Half-sheet 4to (binding size 106 x 44 mm). Collation: A-C2 (C2 blank). 11 [recte 10] pp. Woodcut headpiece and initial. Printing flaw on p. 4 with loss to first letters of 6 lines. Title-leaf creased. Nineteenth-century quarter brown morocco (extremities rubbed).***
Only edition of an actor’s lament in rhyming couplets, describing the conditions in Paris during the first year of the Fronde. Not only were the theaters closed — actors silenced, playwrights’ imaginations dried up, and all broke — but, as described in the poem, Paris was at siege: people were starving, young girls were raped, mercenaries roamed the streets of Paris, and even actors engaged in real battles and died. Worst of all, the King and Queen Mother had left Paris. This final break with normalcy was the last straw, and in his final verses the writer (a middling poet) begs them to return, so that their subjects might see them, and that his people might take to the stage again, to dissipate the city’s fatal ennui, through “farces & ioyeusetez.” (The royal family did not return until August.)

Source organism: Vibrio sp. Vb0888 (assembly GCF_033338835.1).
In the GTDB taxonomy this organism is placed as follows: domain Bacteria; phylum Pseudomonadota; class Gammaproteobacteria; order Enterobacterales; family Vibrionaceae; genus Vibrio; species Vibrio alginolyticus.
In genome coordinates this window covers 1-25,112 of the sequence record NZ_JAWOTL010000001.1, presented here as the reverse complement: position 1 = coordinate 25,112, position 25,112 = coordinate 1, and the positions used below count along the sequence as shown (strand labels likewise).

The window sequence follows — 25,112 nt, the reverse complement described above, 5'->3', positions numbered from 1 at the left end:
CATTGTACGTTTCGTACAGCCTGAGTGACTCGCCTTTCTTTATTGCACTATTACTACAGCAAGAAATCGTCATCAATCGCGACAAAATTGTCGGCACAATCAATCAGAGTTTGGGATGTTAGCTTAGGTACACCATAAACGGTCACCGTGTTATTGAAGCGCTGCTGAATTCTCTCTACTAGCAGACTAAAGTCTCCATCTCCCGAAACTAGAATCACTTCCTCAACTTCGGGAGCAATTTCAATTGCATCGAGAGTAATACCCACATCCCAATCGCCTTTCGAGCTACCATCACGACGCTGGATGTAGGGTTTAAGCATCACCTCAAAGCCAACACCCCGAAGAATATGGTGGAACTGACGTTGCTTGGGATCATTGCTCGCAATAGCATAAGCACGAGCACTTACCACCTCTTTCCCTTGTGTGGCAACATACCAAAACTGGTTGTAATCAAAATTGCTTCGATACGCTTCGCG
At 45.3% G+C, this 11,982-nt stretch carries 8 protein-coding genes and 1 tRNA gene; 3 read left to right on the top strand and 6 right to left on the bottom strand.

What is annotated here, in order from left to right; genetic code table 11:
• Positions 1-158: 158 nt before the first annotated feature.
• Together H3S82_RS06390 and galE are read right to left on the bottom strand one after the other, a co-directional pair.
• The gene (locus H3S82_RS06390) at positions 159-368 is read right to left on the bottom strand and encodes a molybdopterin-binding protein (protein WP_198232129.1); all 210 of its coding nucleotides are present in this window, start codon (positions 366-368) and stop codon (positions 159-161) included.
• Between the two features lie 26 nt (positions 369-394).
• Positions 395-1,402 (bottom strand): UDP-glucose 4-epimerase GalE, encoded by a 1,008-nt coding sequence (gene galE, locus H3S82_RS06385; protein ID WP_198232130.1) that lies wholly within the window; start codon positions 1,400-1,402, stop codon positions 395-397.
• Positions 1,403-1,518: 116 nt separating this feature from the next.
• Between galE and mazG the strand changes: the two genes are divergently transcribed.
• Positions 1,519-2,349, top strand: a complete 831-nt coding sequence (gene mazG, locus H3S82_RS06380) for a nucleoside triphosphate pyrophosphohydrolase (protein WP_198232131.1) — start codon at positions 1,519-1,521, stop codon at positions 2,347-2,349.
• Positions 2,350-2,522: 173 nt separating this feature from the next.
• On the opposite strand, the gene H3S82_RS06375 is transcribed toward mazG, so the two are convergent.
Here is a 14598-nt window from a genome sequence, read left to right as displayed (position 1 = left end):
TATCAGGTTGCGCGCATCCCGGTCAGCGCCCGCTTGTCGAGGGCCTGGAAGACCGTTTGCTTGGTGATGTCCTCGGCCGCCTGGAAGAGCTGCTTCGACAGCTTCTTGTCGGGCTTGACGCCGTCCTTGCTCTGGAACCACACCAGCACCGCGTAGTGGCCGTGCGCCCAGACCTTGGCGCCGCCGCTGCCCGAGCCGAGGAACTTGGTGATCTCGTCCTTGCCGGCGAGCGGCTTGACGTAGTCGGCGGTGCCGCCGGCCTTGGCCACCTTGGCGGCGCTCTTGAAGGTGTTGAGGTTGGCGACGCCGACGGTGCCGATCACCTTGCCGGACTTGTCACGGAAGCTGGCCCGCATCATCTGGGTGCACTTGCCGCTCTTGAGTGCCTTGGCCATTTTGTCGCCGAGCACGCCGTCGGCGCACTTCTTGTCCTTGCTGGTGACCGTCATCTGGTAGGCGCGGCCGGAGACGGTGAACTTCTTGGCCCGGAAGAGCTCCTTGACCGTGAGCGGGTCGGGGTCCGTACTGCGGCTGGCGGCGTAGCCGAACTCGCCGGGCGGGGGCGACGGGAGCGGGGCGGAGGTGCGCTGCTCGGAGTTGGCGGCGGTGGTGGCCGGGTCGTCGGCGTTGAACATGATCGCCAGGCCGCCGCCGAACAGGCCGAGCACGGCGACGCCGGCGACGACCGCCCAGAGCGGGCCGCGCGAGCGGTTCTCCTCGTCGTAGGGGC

Named in the poem (p. 5) are several well known actors of the time: Bellerose (Pierre le Messier, called Bellerose, manager of the Troupe Royale), De Villiers (Claude Deschamps, Sieur de Villiers, who was also a playwright), Lespy (François Bedeau, called L'Espy), Beauchasteau (pseudonym of François Chatelet, or possibly of his wife Madeleine Bouget), and Baron (André Boiron, called Baron). All were associated with the theater of the Hôtel de Bourgogne.
The insurrection that is called the Parlementary Fronde, which had started as a revolt by the aristocratic Parlement of Paris against royal encroachments on its power and increased taxes by the Crown, was ended by an agreement signed in Rueil on 11 March 1649. In the meantime the Prince of Condé, fighting for the King, had besieged Paris, and in early January the Regent (Anne of Austria) and young King Louis XIV, along with Cardinal Mazarin, fled the city for their chateau at St. Germain en Laye. This pamphlet, in which it is reported that peace is promised, was probably written and published in March. The reference to the “past war” in the title was unfortunately premature, as skirmishes were to continue for four more years between various factions with shifting allegiances, in what became known as the Fronde des Princes.
The pamphlet was printed in haste, by an unsteady compositor or perhaps using poorly locked formes, resulting in wavering lines. OCLC locates no copies outside Europe. Moreau, Bibliographie des Mazarinades II: 1687. Item #4140